Broward County is introducing a new Home Damage Assessment Program that encourages residents to help quickly identify areas of devastation after a hurricane by reporting damage to their own home, even before damage assessment teams are able to canvass the County. It's easy for residents to participate, and a great service to the community.
Here's how it works:
1. Before the storm, visit www.broward.org/hurricane and click HOME DAMAGE ASSESSMENT PROGRAM. Print the series of four photos depicting various levels of damage and flooding. Keep the photo page with other important documents in your hurricane kit.
2. After the storm passes and it's safe to go outdoors, survey the damage to your home.
3. Compare your home to the four photos, and pick the number of the photo that best represents the condition of your home for damage level and/or flood level. It doesn't matter if you live in a single family home, condo, townhouse, apartment, duplex or mobile home.
• Damage Level 1 - No or minor damage; habitable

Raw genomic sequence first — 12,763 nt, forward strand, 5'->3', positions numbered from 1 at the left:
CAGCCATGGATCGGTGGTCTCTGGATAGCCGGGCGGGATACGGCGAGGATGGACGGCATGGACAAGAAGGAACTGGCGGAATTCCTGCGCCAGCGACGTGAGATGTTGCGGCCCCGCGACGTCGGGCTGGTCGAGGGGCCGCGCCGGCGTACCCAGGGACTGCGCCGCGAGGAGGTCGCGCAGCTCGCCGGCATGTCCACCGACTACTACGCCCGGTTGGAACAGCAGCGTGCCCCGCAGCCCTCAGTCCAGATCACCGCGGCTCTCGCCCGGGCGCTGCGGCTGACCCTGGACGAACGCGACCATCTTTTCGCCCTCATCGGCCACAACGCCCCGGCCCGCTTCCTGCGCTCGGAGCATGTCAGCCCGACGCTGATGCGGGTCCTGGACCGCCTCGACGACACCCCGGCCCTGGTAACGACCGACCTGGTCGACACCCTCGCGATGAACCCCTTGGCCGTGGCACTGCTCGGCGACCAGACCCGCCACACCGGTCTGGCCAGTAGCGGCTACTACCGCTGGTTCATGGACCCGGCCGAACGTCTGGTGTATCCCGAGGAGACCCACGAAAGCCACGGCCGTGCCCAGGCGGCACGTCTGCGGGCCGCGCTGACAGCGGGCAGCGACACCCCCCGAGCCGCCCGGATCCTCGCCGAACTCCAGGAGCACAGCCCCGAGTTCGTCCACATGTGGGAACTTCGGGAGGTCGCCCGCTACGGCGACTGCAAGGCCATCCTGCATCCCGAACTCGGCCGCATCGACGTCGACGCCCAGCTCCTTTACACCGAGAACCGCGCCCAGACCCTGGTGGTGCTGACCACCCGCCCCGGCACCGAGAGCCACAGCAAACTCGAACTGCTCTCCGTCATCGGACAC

• Damage Level 2 - Major damage; habitable
• Damage Level 3 - Major damage; uninhabitable
• Damage Level 4 - Destroyed
• Flood Level 5 - Street
• Flood Level 6 - Home
4. If you do not have power or Internet access, you can phone in your report to the Broward County Hurricane Hotline. Call 3-1-1 and provide your street address, city and zip code, and the number of the picture that best represents the level of damage to your home.
5. If you still have power and access to the Internet (or if cell phone service is available and you have a cell phone with Internet service), you can report your damage online. Visit www.broward.org/hurricane and click HOME DAMAGE ASSESSMENT PROGRAM.
Remember, you must have access to the photos to make a report, as Hurricane Hotline call takers will only be able to accept damage and flood level numbers, not descriptions.
"Resident reports do not constitute a request for individual assistance and do not replace the normal grid-by-grid assessments performed by County assessment teams," said Broward County Emergency Management Agency director Chuck Lanza, "but they are an excellent tool to assist first responders in identifying areas with the greatest recovery needs, enabling a quicker, more targeted response."
As an added plus for South Florida emergency responders, a similar program using the same photographs is also in place for Miami-Dade County.